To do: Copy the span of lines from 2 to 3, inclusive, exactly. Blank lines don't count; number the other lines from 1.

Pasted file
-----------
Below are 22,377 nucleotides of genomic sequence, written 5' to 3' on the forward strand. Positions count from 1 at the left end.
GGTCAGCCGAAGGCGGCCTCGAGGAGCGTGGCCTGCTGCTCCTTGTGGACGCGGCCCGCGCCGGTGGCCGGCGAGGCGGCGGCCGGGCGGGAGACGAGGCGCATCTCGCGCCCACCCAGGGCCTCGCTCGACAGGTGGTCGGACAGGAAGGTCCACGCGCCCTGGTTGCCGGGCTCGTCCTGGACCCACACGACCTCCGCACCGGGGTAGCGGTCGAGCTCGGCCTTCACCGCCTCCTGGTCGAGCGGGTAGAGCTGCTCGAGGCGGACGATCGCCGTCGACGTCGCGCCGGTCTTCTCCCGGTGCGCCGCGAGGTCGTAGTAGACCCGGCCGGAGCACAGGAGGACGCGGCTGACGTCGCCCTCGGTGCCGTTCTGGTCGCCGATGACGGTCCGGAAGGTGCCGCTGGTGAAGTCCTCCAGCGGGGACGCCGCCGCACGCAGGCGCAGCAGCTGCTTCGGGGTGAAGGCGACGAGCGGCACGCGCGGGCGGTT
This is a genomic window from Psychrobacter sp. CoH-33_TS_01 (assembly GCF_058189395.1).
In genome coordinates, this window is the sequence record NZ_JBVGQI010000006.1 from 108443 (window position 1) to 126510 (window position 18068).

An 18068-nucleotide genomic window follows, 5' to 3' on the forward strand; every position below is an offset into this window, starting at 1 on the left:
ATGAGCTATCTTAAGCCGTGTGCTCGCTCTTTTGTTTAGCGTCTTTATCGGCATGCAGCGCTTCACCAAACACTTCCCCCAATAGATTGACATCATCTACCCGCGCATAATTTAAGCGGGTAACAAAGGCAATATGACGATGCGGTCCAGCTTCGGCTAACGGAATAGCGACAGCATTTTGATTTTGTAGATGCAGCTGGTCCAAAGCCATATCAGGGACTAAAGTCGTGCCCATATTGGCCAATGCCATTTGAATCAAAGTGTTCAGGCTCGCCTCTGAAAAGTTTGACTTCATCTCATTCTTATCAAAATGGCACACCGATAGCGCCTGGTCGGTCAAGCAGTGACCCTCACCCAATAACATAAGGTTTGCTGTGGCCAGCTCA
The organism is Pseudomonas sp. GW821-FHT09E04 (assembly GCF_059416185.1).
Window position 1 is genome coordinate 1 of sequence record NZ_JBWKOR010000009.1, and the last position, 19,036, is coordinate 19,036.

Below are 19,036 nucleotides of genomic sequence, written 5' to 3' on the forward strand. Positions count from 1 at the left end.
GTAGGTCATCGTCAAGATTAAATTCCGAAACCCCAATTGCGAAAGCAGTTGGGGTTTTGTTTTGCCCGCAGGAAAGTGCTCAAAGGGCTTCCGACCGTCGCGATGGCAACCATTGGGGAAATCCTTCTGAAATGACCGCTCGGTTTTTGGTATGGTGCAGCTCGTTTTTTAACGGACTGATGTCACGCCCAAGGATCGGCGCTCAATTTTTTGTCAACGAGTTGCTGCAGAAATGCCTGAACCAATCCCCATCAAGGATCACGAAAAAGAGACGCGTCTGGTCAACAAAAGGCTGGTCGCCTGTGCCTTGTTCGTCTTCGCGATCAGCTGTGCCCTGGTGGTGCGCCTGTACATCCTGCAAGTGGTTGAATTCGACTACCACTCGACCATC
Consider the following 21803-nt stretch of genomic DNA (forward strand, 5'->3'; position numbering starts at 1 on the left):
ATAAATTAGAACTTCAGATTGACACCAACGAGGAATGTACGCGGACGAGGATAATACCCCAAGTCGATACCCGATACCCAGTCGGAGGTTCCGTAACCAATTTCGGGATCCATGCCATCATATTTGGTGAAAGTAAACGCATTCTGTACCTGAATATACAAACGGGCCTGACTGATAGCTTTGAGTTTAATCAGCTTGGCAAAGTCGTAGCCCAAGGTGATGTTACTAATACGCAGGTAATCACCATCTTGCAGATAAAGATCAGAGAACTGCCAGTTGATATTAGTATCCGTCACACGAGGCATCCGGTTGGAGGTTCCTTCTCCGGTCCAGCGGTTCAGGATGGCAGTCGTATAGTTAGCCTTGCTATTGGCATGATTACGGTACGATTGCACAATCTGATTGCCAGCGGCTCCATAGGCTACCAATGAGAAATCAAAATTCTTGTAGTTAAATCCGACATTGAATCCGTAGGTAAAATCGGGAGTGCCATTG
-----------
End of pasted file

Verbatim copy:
GGTCAGCCGAAGGCGGCCTCGAGGAGCGTGGCCTGCTGCTCCTTGTGGACGCGGCCCGCGCCGGTGGCCGGCGAGGCGGCGGCCGGGCGGGAGACGAGGCGCATCTCGCGCCCACCCAGGGCCTCGCTCGACAGGTGGTCGGACAGGAAGGTCCACGCGCCCTGGTTGCCGGGCTCGTCCTGGACCCACACGACCTCCGCACCGGGGTAGCGGTCGAGCTCGGCCTTCACCGCCTCCTGGTCGAGCGGGTAGAGCTGCTCGAGGCGGACGATCGCCGTCGACGTCGCGCCGGTCTTCTCCCGGTGCGCCGCGAGGTCGTAGTAGACCCGGCCGGAGCACAGGAGGACGCGGCTGACGTCGCCCTCGGTGCCGTTCTGGTCGCCGATGACGGTCCGGAAGGTGCCGCTGGTGAAGTCCTCCAGCGGGGACGCCGCCGCACGCAGGCGCAGCAGCTGCTTCGGGGTGAAGGCGACGAGCGGCACGCGCGGGCGGTT
This is a genomic window from Psychrobacter sp. CoH-33_TS_01 (assembly GCF_058189395.1).